It isn’t hard to understand that glue rolls for corrugated machines with excessive TIR (total indicated runout), or glue rolls that aren’t parallel, will cause your corrugator to consume more adhesive. It’s trickier to calculate how much, and when it makes economic sense to correct the problem. As long as board quality, productivity, and waste are acceptable, it is tempting to post- pone maintenance. Reducing the question to a comparison of costs helps managers make informed decisions.
When the glue roll is out of round, the gap with the metering roll changes with every revolution. As a result, the adhesive film thickness on the glue roll changes from thick to thin as the roll turns. The gap between the lower corrugating roll on the single facer will also change with every revolution, which affects adhesive application. To compensate for these variations, the operator usually adjusts the metering gap so there is enough adhesive applied where the film is thinnest.
The effect is to increase overall adhesive consumption; this increase is proportional to the TIR or the distance the rolls are out of parallel. This proportion, or ratio, can be used to calculate the additional cost to the box plant that defective rolls create.
On a finger-type single face machine, with a glue system in good condition, the actual glue film thickness on the glue roll will average about .007” in normal operation.
If the glue roll has a TIR of .006”, the gap must be increased by this amount to maintain a .007” where the film is thinnest. Allowing for the film split between glue roll and metering roll, the film thickness will increase by some two-thirds of that gap increase, or about .004”. The result will be a glue film thickness ranging from .007 to .011. The total volume of adhesive available is the same as we would have with a uniform thickness of .009. On a 10” roll, the increase in glue volume calculates to 27%. About three-fourths of that ends up on paper, for an effective consumption increase of 20% with a TIR of .006. So, as a rule of thumb, we can conclude that every .001” of TIR will increase adhesive consumption almost 3.5%.
Out-of-parallel roll has the same effect
If the metering gap is .006” out of parallel, the change in film thickness across the machine would be about 004”, or 2/3 x .006. Assuming a .010” minimum glue film (fin- gearless machine), the film changes from .010” to .014”, and the volume would be the same as if there was a uniform film thick- ness of .012” So .006” TIR and .006” out-of-parallel result in the same increase in adhesive consumption.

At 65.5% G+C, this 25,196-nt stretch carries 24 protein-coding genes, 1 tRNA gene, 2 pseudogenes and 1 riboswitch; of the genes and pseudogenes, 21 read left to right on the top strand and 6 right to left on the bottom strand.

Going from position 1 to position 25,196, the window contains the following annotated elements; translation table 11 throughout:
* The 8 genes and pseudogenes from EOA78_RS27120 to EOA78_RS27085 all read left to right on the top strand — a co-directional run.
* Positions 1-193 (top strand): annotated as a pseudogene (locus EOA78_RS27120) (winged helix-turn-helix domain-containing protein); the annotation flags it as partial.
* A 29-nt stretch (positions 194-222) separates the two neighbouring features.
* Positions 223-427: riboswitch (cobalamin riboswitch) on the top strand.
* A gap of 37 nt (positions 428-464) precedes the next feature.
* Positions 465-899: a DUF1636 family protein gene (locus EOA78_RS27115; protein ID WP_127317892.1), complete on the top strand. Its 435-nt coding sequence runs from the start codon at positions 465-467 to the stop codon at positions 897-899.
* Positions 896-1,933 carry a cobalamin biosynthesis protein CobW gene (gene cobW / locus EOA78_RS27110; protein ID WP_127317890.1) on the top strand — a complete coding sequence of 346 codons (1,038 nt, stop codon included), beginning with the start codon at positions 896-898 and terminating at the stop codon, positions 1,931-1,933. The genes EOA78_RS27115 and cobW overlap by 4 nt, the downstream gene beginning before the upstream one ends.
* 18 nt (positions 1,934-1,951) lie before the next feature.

What about double back glue machines?
On double back glue machines, we need to consider the cell count and size of engraved rolls. Glue rolls with cell counts of 16 or fewer cells per inch carry the majority of the adhesive in the cell. These rolls have a very thin surface film thickness, so the application rate is not increased dramatically when there are small changes in the TIR for this type of roll.
Glue rolls with higher cell counts—25 quad and up—are affected by TIR at about the same rate as the single facer rolls, or about 3.5% per every .001” TIR.
The bottom line
With today’s modern equipment and high run speeds it is possible to produce large quantities of board, consuming great quantities of adhesive in a short period of time. Out-of- round or out-of-parallel rolls increase adhesive application rate significantly.
A formula can be derived from the information in this study to reveal the true cost of glue-roll TIR or out-of parallel conditions.
Cost per .001” of TIR = (TIR x 1000) x .035 x Dry Pound Cost x Average web width factor.
Dry pound cost = $0.18/lb example
Average web width = 80”
Average web factor = 80/98 = .816
Cost = (5) x (.035) x (.18) x (.816)
Cost = $0.0257 per MSF
For a plant producing 50 MMSF per month, the TIR would cost $1,285 per month in excess adhesive application for only .005” of roll runout.
Daily checks of the glue-roll gap with feeler gauges are imperative to ensure board quality and even application of adhesive. It is not uncommon for plants running high speeds or small flutes to check gaps once or twice per shift. This ensures the rolls are parallel and the glue film thickness and subsequent application is even across the web. In any case, the TIR should be checked for all stations at least once per week.